Signed, sealed and delivered: Paul Smith’s stamp collection


Special To The Japan Times

His creations are more commonly found paraded on fashion catwalks or on hangers in boutiques around the world.

However, the British designer Sir Paul Smith is not a man to be confined by genre, as reflected in his latest creative endeavor — a collection of stamps.

A series of seven stamps have been designed for the Isle of Man Post Office by Smith to mark this summer’s London Olympic and Paralympic Games.

Currently on display at the Paul Smith Space Gallery in Tokyo’s Aoyama district, the exhibited stamps are encircled by dozens of flags of the nations competing at the Olympics, lining the surrounding walls.

Each of the designs is devoted to a competitive sport — archery, road-bike cycling, swimming, tennis, track race, sailing and rowing — and they are accompanied in the gallery by close-up detail shots in tinted photography.

The stamps — small, square and made of paper — clearly inhabit a different dimension from Smith’s iconic fashion creations. But upon closer inspection, his signature style can be gleaned from the graphic designs’ clean, bold lines, stripes and circles. The harmonious color palette, too, give them a mix of early vintage Olympian with the modern.

There is the light turquoise water of the swimming pool, with red, white and indigo-blue lines; the perfectly spherical tennis ball against a striped lawn of grassy greens; the circular lines of the archer’s bull’s-eye target; and the clean lines of the rear wheel of a bicycle set against the swerve of the track.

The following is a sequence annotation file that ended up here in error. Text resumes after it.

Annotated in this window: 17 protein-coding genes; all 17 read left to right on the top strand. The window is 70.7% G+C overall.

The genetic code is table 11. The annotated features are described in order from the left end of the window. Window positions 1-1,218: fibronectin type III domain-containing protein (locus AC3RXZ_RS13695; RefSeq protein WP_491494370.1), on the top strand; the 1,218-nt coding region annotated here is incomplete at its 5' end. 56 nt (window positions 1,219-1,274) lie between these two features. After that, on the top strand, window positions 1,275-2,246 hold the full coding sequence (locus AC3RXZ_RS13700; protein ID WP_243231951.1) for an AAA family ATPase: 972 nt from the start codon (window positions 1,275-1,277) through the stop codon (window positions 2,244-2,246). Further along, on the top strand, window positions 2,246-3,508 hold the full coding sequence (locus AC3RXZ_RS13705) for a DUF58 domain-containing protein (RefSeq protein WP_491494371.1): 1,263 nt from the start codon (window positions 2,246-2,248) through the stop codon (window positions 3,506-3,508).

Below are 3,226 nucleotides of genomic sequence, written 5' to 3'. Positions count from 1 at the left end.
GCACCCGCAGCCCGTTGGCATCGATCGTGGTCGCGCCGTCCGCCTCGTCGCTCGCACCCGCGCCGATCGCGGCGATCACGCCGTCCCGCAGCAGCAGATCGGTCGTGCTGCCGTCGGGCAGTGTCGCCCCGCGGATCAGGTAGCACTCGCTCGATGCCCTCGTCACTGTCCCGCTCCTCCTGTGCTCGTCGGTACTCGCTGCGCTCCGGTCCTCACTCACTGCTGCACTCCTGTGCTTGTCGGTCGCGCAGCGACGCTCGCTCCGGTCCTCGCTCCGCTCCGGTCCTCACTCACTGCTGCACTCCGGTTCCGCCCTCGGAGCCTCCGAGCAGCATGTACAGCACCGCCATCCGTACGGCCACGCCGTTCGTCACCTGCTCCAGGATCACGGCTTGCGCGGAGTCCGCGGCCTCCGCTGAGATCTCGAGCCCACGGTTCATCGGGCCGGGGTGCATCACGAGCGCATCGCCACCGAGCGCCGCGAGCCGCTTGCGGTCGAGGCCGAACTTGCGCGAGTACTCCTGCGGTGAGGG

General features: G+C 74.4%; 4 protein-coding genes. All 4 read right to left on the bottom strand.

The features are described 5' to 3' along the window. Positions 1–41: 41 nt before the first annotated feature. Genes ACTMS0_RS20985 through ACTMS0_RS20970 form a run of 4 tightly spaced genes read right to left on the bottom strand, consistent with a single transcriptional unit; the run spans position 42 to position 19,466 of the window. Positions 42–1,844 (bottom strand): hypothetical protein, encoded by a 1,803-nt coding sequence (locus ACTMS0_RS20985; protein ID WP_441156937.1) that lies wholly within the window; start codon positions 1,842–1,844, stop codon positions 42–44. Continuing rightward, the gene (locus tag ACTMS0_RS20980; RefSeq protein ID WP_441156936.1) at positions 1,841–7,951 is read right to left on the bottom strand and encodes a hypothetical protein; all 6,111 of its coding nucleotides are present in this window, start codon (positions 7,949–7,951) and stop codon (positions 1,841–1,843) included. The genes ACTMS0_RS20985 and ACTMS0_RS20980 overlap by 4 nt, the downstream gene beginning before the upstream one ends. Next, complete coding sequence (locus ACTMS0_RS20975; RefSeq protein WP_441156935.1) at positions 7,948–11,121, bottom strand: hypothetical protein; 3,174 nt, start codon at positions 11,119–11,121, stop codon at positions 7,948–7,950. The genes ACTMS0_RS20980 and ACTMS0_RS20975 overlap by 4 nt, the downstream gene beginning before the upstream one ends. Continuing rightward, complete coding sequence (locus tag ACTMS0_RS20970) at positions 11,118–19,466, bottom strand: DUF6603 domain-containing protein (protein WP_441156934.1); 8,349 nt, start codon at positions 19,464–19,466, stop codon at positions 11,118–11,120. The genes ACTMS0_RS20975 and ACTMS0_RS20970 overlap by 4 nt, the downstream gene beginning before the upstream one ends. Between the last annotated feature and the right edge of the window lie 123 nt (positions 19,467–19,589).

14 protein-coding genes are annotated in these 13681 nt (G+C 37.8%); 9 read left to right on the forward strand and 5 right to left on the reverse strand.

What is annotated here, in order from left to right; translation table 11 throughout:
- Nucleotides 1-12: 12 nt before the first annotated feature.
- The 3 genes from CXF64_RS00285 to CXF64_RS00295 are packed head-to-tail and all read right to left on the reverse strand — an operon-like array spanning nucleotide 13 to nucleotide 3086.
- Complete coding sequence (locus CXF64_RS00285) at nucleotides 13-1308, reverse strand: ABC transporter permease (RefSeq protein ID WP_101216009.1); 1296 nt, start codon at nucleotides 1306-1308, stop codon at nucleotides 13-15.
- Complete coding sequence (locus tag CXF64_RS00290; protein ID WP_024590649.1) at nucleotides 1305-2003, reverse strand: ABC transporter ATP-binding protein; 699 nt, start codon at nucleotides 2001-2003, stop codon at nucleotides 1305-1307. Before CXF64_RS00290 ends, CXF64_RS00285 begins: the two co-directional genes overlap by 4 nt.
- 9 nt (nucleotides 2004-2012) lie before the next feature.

“l looked at posters and artwork from previous Olympics and realized I wanted the stamps to be positive, powerful, colorful and, above all, optimistic,” said Smith in a recent interview.

The apparent simplicity of the diminutive designs, however, belies a string of challenges posed by the fact that stamp design is strictly governed by rules and regulations.

“Actually the job was quite huge and I worked on the project for about a year,” he explained. “Because stamps are governed by law, you have to incorporate certain things: the Queen’s head in certain size, the Olympic logo, the price. And then, in addition to those restrains (rules), stamps are very collectable, so I had to design gift sets and collectors’ items.”

The stamps were clearly a labor of love for the designer who has also provided, to accompany the exhibited works, a text describing his childhood passion for cycling.

“My life changed at the age of 11 when my father bought me a pale blue Paramount racing bike,” he explained, before adding, with reference to the upcoming Olympics, “The new London (cycling) track looks amazing. I imagine it will be a very fast surface and also provide a great atmosphere for the audience.”

“Stamps by Paul Smith Studio” at the Paul Smith Space Gallery runs till May 27; open 12 p.m.-8 p.m. Free Entry. Closed Wed.